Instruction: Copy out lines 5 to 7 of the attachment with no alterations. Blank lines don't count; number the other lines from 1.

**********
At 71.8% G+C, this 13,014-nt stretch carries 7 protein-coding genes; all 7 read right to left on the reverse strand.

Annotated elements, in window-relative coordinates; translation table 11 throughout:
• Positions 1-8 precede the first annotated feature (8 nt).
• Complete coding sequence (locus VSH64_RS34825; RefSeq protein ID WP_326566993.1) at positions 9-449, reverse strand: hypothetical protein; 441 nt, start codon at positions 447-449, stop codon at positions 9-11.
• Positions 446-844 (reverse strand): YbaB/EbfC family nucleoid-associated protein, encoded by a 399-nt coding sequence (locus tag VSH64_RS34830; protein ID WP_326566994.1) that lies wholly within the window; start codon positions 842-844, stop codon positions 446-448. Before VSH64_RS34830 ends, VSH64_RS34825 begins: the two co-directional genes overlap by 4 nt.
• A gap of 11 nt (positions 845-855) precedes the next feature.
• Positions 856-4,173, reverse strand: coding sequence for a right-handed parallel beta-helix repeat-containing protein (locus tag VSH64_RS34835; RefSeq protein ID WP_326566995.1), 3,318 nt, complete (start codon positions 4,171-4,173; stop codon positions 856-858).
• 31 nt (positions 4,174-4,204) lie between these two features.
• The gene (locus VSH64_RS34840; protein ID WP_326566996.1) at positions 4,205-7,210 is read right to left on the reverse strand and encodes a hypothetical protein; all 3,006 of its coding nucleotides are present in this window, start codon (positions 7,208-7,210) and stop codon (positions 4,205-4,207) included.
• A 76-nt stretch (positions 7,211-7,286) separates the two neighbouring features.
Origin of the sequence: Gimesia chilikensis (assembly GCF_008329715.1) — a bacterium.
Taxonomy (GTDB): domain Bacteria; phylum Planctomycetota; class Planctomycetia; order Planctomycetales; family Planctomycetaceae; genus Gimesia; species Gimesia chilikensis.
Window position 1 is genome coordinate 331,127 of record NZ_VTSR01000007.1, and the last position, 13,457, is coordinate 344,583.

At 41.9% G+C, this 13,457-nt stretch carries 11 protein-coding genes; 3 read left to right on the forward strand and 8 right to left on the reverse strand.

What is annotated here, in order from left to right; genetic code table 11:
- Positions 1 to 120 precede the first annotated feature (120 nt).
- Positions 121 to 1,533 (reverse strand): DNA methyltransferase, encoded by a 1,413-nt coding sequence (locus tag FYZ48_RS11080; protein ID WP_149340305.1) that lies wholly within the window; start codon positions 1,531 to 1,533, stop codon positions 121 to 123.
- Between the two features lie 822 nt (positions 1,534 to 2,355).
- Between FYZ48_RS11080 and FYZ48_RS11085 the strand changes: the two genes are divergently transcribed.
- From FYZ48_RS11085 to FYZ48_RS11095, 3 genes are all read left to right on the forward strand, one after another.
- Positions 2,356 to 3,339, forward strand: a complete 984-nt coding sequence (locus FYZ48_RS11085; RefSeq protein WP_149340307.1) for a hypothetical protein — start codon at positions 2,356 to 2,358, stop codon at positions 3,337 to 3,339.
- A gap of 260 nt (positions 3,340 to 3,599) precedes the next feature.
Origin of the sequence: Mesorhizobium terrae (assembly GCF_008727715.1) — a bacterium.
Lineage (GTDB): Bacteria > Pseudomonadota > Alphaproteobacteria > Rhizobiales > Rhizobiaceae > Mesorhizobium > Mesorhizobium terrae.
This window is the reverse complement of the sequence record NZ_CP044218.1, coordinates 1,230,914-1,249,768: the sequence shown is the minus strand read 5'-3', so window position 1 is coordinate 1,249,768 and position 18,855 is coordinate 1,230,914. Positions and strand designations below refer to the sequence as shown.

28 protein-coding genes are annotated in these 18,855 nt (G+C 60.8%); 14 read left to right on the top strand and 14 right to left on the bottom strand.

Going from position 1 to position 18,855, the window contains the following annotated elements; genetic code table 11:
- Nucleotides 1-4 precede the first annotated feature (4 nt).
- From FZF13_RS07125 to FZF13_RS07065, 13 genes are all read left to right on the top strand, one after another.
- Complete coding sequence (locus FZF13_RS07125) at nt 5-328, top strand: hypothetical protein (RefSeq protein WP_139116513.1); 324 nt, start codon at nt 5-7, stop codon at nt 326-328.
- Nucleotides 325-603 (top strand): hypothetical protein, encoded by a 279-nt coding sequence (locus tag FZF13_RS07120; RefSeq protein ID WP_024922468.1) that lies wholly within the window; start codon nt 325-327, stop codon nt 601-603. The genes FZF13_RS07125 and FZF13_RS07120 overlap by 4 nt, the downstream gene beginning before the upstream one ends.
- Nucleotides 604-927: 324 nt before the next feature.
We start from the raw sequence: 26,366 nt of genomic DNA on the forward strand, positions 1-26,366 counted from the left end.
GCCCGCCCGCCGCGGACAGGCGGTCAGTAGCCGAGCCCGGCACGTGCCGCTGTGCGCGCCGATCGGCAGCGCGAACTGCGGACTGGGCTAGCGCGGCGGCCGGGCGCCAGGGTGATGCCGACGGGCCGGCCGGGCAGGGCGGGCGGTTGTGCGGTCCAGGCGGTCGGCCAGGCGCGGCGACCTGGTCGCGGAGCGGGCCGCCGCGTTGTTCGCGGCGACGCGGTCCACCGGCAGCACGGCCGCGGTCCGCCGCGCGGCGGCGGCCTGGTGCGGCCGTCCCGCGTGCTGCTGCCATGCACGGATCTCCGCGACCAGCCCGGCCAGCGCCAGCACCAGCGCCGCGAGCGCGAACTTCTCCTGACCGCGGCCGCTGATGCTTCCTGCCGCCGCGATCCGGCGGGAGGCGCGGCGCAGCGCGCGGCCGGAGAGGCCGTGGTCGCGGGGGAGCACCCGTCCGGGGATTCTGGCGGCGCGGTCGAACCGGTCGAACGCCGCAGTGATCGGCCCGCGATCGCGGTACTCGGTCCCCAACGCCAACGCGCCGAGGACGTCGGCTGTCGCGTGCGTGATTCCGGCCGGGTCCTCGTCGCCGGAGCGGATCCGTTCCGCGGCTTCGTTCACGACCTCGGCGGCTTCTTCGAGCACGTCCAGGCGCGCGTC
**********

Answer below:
• Positions 446-844 (reverse strand): YbaB/EbfC family nucleoid-associated protein, encoded by a 399-nt coding sequence (locus tag VSH64_RS34830; protein ID WP_326566994.1) that lies wholly within the window; start codon positions 842-844, stop codon positions 446-448. Before VSH64_RS34830 ends, VSH64_RS34825 begins: the two co-directional genes overlap by 4 nt.
• A gap of 11 nt (positions 845-855) precedes the next feature.
• Positions 856-4,173, reverse strand: coding sequence for a right-handed parallel beta-helix repeat-containing protein (locus tag VSH64_RS34835; RefSeq protein ID WP_326566995.1), 3,318 nt, complete (start codon positions 4,171-4,173; stop codon positions 856-858).